The “windows” on the ship were not even truly transparent, they were digital displays that filtered the outside view, no matter which direction you were looking, into a more coherent and vibrant picture. Steady, unblinking darkness gets a wee bit rough on the eyes after so many years, so the early ship engineers devised a system that could significantly alter the incoming protons, making them a little easier on the old rods and cones. During training, they compared the window display tech to that of archaic “digital cameras”, a device early humans had to carry around with them to take pictures with (I remember our teacher telling us they were primarily used to capture scenes of trees and cats, making us all giggle), which possessed a very rudimentary form of color adjusting. The window displays on the ship would similarly darken retina-piercing lights and brighten the surrounding darkness to be more visually accessible. It helped deepen the textures of the slowly depleting gas giant, keeping everything in sharp focus despite its distance, but I couldn't help but wonder how the scene would look without the partition inbetween us. Knowing how it worked sometimes made me question whether the objects I was witnessing were even real or a product of the screen's “enhancement”, though more often I ruminated on the fact that we required technology to make real life realer. The Computer's on Earth had been specifically designed to make life easier for us, though I often wondered that with all these enhancements if were somehow missing the bigger picture.
I tried not let these thoughts take root, or else I'd be rocking back in forth in a darkened corner of the ship trying to convince myself the displays weren't completely fabricating the scenes outside. Really though, how could I know for sure I wasn't sitting inside a simulation with a cleverly pre-arranged series of vistas surrounding me in my complacency? No, those thoughts were no good, I knew. My hand slapped the railing again and pushed off, following the bend in the long, empty though surprisingly carpeted corridor. I didn't go through that way often, but the fact that somebody had laid down carpeting in a ship capable of artificial gravity always made me chuckle.
A door spiraled open before me, allowing me entrance to the cargo bay. I didn't have any real purpose there, but the giant interior was an interesting enough diversion when everything else was failing to stimulate. There were no windows in the cargo bay, only a few small passenger ships, the doors to the escape pods, and the Emergency Gunner Drone, a cockpit that was to be entered only if the ship encountered trouble that required blasting itself out of. I had never needed to use anything in the Cargo Bay, but sometimes I liked to climb into one of the passenger ships and sit quietly in its stuffed leather seats, imagining a comely waitress serving my every need. I guess it cant be seen as a surprise to anyone that these long isolated missions bring out the inner conversationalist in a lot of cosmonauts, talking with all manner of inanimate objects and personifying everything from tools to plants It was described in the training as an effective means of staving off psychosis, despite how odd it may seem. “Talk to everything”, they had said, “Talk to your chairs, your fork, the waste seats, name the plants, argue with yourself. The vocal chords can deteriorate just as easily as bone marrow, so it's important to work them out”. I had heard of cosmonauts who reached their destinations and wouldn't leave without the plant they'd affectionately named Gary. Another trainee told me her nuncle wouldn't even leave the ship once it landed, he had to be forcibly pried away from the massaging table he had nicknamed Ellasandra, which he had developed quite the unhealthy attraction to. Our instructor laughed when I had brought this up in class, mainly just so I could embarrass my fellow trainee, saying that the story was true and that if an odd bond between you and a device is the only mental deficiency you walk away with, then they consider it a successful mission. I had not yet named anything that was bolted down, but my thoughts constantly lingered on that unwatered plant. I opened the passenger ship door with my retina code and entered, finding my favorite chair and reclining.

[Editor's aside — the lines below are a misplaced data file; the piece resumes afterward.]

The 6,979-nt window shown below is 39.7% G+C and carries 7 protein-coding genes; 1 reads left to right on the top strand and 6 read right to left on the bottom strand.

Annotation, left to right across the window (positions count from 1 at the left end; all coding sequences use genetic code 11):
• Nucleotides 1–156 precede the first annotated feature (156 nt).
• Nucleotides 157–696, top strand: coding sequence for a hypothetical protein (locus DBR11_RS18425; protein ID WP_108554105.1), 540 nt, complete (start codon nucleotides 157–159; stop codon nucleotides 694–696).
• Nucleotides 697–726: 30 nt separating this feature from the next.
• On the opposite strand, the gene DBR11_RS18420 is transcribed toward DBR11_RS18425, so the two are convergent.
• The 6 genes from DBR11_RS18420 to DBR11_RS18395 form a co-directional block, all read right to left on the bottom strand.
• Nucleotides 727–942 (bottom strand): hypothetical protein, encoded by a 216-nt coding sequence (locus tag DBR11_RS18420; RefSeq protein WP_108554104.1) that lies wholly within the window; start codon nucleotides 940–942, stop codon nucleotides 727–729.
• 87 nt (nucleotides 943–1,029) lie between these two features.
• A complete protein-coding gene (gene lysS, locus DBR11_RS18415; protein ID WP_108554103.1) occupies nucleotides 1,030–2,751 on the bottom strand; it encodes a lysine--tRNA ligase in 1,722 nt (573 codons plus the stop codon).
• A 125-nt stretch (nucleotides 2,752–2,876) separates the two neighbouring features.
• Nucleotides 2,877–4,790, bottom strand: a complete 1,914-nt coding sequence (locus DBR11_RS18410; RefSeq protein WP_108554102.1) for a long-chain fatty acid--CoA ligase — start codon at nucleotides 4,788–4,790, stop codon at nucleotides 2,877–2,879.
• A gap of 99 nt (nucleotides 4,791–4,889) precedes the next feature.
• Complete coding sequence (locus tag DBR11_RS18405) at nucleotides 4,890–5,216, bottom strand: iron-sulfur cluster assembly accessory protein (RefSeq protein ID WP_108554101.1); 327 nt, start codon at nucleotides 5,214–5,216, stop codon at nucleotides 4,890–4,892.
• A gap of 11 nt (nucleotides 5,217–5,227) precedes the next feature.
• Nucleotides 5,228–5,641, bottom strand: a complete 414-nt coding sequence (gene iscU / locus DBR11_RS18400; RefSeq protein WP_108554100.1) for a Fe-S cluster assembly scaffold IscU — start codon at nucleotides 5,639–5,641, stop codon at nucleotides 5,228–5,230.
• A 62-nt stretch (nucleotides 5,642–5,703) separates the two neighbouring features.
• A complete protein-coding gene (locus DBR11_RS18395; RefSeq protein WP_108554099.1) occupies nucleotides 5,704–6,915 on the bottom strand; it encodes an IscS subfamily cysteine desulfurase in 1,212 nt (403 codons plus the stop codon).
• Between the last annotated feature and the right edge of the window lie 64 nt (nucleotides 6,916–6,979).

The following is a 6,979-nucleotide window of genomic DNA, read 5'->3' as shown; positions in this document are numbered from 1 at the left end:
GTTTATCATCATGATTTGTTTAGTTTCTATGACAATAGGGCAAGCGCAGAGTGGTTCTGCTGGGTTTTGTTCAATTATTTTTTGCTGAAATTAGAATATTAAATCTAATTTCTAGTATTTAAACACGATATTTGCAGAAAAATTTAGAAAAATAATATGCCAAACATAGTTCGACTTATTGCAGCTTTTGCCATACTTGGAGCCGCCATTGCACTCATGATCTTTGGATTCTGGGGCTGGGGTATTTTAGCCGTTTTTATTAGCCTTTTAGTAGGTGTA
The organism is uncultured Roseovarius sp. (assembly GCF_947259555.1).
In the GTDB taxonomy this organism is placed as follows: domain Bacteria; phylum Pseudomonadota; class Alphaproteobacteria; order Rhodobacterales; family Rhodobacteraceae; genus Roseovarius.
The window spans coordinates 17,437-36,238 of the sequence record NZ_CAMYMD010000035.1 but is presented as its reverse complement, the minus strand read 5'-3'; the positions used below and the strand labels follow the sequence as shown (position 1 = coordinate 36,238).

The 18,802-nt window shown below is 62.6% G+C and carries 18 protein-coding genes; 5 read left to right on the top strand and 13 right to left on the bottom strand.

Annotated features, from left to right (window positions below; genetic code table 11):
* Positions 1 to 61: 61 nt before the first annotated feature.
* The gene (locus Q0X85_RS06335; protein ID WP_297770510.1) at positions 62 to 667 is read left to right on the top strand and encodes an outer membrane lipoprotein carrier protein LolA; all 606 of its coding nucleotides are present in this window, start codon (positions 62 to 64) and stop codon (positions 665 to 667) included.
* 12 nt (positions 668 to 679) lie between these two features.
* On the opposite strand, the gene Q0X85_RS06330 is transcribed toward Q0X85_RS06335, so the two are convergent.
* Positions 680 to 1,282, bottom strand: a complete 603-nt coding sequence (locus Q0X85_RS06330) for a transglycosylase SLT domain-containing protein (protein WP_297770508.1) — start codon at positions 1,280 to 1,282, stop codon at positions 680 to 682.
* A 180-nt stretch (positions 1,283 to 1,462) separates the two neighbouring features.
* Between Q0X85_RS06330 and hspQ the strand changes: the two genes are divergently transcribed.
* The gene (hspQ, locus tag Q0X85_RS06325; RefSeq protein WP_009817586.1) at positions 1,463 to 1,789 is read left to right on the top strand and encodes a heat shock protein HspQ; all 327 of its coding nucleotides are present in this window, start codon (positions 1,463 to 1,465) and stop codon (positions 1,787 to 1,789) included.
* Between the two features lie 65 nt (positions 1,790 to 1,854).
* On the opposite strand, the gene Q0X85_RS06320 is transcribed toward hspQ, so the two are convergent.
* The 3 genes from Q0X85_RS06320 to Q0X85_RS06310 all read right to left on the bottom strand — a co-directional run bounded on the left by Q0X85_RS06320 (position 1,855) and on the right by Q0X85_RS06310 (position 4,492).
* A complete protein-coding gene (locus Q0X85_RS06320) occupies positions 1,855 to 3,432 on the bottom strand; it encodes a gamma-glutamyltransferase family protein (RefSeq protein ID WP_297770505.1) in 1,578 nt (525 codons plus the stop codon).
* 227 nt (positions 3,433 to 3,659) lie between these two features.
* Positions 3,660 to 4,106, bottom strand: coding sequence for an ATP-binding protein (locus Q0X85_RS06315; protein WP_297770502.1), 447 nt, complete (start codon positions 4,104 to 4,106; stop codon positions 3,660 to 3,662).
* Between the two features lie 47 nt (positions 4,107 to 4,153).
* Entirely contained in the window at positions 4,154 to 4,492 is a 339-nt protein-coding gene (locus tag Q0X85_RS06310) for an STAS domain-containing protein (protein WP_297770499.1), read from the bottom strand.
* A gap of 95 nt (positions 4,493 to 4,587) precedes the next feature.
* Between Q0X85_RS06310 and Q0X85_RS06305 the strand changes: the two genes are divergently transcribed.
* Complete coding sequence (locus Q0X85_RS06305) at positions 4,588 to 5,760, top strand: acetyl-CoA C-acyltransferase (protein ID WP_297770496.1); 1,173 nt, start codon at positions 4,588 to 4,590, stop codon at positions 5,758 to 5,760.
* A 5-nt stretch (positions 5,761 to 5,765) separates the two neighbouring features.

I looked around, seeing all the familiar faces from home who I'd brought along in my head. “You ass”, she hissed at me, “I told you that story in private! My nuncle never was the same after that”. I thanked the server as she sat my favorite murky blue drink, the Hanaghan, down with a wink on the seat tray. I watched as she returned to the bar, light briefly glimmering off the steel in her pocket.
I chuckled, “Come on, how can you tell me your nuncle was in love with a vibrator and expect me NOT to share it?”, the liquid tingled on my lips, as through my veins I felt the warmness spreading. Perfectly made, I thought, as I held the drink away and admired it. She didn't seem quite as pleased with the current situation.
“You're an asshole and you know it, and that's exactly why you did it. I'm never sharing anything with you again. You'll have to learn to start caring for people some day”, she folded her arms in an overly theatrical manner and stuck out her lower lip, pouting. I knew she wasn't really mad at me, though there seemed to be a kernel of truth to this childish outburst.